Threaded Backstitch Tutorial ~ how and where I use it…

I felt the need to add a little something to one of my “Heartfelt Trio” projects today. You know that feeling… when a panel or project is just missing something? After some experimenting, I decided to edge the appliqued heart I’d been working on with Threaded  Backstitch. I was so happy with the result, so… who’s up for a little tutorial?

Threaded Backstitch is such an “easy to achieve” embroidery stitch. I use it in all sorts of ways. To embellish a quilt block, to trim applique shapes or as part of a stitchery design.

Threaded backstitch 2 ~ One Day In May

Firstly… how is it done?
Threaded backstitch 1 ~ One Day In May

A row of simple backstitch is sewn along your traced line or the edge of an applique shape. Thread is then woven back and forth through the row of backstitch to create an overall wavy look.
Here’s a closer look at what I was working on today…
I’m hoping for quite a bulky look to edge my heart shape. I would like the waviness of the heart edge to be a little noticeable from a distance and I’m also hoping to give the impression of a slightly lacy edge. I’ve chosen the number of strands I think will give that look… its always a bit of an experiment.

Note ~ you can achieve a finer or “chunkier” look by varying the number of strands you use in the “backstitch base” and also in the “threaded stitches”. My usual choice for most applications is 3 strands for the base and also 3 strands for the threaded stitches.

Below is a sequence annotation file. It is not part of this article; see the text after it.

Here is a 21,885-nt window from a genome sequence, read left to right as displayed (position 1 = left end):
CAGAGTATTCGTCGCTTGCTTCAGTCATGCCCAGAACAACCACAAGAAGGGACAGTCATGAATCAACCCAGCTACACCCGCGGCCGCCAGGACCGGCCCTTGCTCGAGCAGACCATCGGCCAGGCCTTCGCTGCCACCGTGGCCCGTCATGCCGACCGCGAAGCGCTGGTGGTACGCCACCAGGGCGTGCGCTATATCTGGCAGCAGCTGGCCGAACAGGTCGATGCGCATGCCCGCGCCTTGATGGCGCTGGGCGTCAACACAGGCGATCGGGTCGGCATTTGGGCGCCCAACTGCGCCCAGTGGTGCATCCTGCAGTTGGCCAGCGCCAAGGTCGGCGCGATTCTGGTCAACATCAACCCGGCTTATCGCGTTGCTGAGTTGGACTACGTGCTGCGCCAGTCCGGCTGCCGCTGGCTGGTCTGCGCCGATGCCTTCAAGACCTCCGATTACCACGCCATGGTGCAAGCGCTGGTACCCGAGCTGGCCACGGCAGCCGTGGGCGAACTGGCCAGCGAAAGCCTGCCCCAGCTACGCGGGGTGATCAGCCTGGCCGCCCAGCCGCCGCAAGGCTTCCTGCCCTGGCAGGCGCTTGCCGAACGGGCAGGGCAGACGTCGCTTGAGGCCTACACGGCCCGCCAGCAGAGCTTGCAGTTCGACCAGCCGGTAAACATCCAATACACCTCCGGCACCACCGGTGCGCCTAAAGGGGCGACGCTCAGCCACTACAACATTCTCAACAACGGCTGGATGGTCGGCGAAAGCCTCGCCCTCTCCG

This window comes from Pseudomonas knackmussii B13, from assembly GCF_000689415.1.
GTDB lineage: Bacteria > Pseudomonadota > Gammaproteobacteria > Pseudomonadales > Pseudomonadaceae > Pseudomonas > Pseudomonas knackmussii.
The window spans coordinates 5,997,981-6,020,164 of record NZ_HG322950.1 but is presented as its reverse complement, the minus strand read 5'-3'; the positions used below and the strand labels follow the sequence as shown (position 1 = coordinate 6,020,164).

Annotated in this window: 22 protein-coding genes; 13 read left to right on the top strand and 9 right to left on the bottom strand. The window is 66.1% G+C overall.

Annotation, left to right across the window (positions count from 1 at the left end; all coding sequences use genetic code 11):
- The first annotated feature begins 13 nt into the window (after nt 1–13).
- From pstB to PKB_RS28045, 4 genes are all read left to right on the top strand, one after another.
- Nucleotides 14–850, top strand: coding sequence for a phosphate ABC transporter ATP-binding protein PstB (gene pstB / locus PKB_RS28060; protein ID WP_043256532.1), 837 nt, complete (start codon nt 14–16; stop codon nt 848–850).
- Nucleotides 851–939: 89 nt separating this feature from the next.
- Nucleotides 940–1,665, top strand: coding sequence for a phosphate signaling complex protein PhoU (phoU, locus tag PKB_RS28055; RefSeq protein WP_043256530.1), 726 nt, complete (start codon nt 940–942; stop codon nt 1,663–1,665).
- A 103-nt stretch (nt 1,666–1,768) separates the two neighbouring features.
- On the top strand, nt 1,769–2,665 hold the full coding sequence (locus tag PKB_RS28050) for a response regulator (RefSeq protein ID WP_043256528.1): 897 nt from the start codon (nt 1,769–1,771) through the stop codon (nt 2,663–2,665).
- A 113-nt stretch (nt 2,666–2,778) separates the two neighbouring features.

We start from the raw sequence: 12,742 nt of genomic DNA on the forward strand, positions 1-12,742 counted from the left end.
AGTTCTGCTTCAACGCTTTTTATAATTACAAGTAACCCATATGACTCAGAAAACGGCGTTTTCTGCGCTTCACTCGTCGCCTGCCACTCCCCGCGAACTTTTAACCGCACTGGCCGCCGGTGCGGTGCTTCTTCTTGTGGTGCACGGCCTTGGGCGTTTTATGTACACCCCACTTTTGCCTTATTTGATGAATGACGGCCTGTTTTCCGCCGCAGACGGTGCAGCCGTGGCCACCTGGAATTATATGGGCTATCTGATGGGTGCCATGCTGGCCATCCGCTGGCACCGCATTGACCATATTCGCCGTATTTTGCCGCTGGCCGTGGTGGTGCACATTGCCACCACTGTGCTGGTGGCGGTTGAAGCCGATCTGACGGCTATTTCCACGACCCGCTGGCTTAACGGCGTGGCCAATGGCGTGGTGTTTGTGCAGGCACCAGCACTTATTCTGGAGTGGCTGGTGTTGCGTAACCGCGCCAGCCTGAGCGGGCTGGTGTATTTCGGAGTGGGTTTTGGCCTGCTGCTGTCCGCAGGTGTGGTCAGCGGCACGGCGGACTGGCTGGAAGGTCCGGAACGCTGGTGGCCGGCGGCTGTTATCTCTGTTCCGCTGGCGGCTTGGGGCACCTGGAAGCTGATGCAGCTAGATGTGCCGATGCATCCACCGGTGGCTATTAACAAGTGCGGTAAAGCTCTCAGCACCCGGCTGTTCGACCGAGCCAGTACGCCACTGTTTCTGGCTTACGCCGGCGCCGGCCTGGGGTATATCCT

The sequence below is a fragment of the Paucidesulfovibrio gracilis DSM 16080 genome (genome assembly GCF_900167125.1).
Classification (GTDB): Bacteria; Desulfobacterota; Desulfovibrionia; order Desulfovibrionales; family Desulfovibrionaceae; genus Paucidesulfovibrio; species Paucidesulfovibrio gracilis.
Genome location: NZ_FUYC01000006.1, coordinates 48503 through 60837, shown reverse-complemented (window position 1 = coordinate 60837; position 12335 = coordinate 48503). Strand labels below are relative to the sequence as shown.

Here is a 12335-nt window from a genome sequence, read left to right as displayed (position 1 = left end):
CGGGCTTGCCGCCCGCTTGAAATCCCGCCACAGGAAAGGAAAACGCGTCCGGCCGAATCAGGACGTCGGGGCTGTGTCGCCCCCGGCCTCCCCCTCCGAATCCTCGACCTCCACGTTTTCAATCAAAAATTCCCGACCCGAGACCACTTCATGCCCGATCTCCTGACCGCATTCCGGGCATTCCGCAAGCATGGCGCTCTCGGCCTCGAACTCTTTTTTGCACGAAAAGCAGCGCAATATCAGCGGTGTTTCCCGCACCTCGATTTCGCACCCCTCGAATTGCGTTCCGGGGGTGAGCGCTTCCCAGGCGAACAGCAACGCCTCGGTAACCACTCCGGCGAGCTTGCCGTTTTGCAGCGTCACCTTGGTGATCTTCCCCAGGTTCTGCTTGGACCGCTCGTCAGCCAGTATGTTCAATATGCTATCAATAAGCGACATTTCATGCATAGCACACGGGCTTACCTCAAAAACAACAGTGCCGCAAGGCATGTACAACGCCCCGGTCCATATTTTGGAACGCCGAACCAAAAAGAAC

Threaded backstitch 3 ~ One Day In May

– With your chosen number of strands of stranded cotton (I’ve used 2 strands), sew medium sized backstitch all the way around the applique shape. Try to keep your stitches evenly spaced.

– Now thread your needle again, with the number of strands you’d like to weave through the backstitch base. (I’ve used 6 strands) At the base of your first backstitch, bring your thread from the back of your work to the front.

– Weave the 6 strands back and forth through your “backstitch base”, taking your needle under the stitches. In the above pictures, see my needle going under the first backstitch from left to right. I place the needle under the following stitch from right to left. Alternate in this way along the entire length of backstitching. Take care that you don’t pull the woven thread too firmly, as this will straighten out the little bumps that give such a nice wavy effect.

Below, you can see my row of “Backstitch Base” on the right. On the left is my finished Threaded Backstitch.

Threaded backstitch 4 ~ One Day In May

I also like to use Threaded Backstitch, when I need a stem to look a little thicker than a regular backstitch. In Hannah’s Garden and Hannah’s Heart, I’ve used it to embroider the branch detail in the bird panels. The variegated thread adds yet another dimension as the tone of the top thread and bottom thread can vary.

Hannah's Heart Table Runner 5

Threaded Backstitch is also useful at the edge of a panel or quilt block. It brings a simple embellishment to the block that doesn’t take away from the overall design.
A little hard to see here as I’ve used ecru thread on off white linen. Threaded Backstitch trims the butterfly and bee panels of Hannah’s Garden.

Threaded backstitch 6 ~ One Day In May

I also added it to another of my Heartfelt Trio projects… a little leftover variegated thread now trims the top and bottom of the central panel.

Threaded backstitch 5 ~ One Day In May

One day, I’d also like try this simple technique to stitch cursive script… one day. I hope you’ll give Threaded Backstitch a go.
Let me know if you like it.
Happy stitching,

2 Responses

  1. Your examples are so gorgeous. Thank you for sharing.

  2. SuzKuhns

    that is brilliant! thank you for sharing that – it just solved a problem I was having with a small piece of stitchery (marked the lines a bit too aggressively) and will add a beautiful touch to the piece as well.

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